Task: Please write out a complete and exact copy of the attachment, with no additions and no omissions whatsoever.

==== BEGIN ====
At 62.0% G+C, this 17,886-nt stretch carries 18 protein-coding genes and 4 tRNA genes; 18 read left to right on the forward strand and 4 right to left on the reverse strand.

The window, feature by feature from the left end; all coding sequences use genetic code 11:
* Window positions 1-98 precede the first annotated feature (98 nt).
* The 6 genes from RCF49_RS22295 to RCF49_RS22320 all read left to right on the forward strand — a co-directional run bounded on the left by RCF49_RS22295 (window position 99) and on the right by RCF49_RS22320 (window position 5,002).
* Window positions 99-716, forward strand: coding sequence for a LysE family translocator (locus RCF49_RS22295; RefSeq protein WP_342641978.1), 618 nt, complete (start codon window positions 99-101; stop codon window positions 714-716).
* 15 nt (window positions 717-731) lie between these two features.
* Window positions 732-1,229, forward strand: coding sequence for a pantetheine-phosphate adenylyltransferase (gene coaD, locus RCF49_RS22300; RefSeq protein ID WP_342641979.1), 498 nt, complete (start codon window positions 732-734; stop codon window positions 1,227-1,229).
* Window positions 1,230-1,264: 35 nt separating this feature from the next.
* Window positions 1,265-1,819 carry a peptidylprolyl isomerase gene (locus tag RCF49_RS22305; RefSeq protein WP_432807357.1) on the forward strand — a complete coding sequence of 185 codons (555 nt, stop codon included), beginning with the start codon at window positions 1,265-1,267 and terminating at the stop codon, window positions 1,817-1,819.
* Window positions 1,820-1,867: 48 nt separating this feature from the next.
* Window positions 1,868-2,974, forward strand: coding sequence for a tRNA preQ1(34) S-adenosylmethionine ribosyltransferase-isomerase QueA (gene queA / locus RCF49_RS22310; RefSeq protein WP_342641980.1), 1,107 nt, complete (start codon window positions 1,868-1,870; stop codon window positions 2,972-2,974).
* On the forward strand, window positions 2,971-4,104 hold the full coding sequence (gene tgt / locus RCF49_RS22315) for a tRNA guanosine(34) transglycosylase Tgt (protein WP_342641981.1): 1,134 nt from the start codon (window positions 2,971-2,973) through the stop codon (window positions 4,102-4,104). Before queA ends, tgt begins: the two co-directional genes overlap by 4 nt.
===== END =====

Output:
At 62.0% G+C, this 17,886-nt stretch carries 18 protein-coding genes and 4 tRNA genes; 18 read left to right on the forward strand and 4 right to left on the reverse strand.

The window, feature by feature from the left end; all coding sequences use genetic code 11:
* Window positions 1-98 precede the first annotated feature (98 nt).
* The 6 genes from RCF49_RS22295 to RCF49_RS22320 all read left to right on the forward strand — a co-directional run bounded on the left by RCF49_RS22295 (window position 99) and on the right by RCF49_RS22320 (window position 5,002).
* Window positions 99-716, forward strand: coding sequence for a LysE family translocator (locus RCF49_RS22295; RefSeq protein WP_342641978.1), 618 nt, complete (start codon window positions 99-101; stop codon window positions 714-716).
* 15 nt (window positions 717-731) lie between these two features.
* Window positions 732-1,229, forward strand: coding sequence for a pantetheine-phosphate adenylyltransferase (gene coaD, locus RCF49_RS22300; RefSeq protein ID WP_342641979.1), 498 nt, complete (start codon window positions 732-734; stop codon window positions 1,227-1,229).
* Window positions 1,230-1,264: 35 nt separating this feature from the next.
* Window positions 1,265-1,819 carry a peptidylprolyl isomerase gene (locus tag RCF49_RS22305; RefSeq protein WP_432807357.1) on the forward strand — a complete coding sequence of 185 codons (555 nt, stop codon included), beginning with the start codon at window positions 1,265-1,267 and terminating at the stop codon, window positions 1,817-1,819.
* Window positions 1,820-1,867: 48 nt separating this feature from the next.
* Window positions 1,868-2,974, forward strand: coding sequence for a tRNA preQ1(34) S-adenosylmethionine ribosyltransferase-isomerase QueA (gene queA / locus RCF49_RS22310; RefSeq protein WP_342641980.1), 1,107 nt, complete (start codon window positions 1,868-1,870; stop codon window positions 2,972-2,974).
* On the forward strand, window positions 2,971-4,104 hold the full coding sequence (gene tgt / locus RCF49_RS22315) for a tRNA guanosine(34) transglycosylase Tgt (protein WP_342641981.1): 1,134 nt from the start codon (window positions 2,971-2,973) through the stop codon (window positions 4,102-4,104). Before queA ends, tgt begins: the two co-directional genes overlap by 4 nt.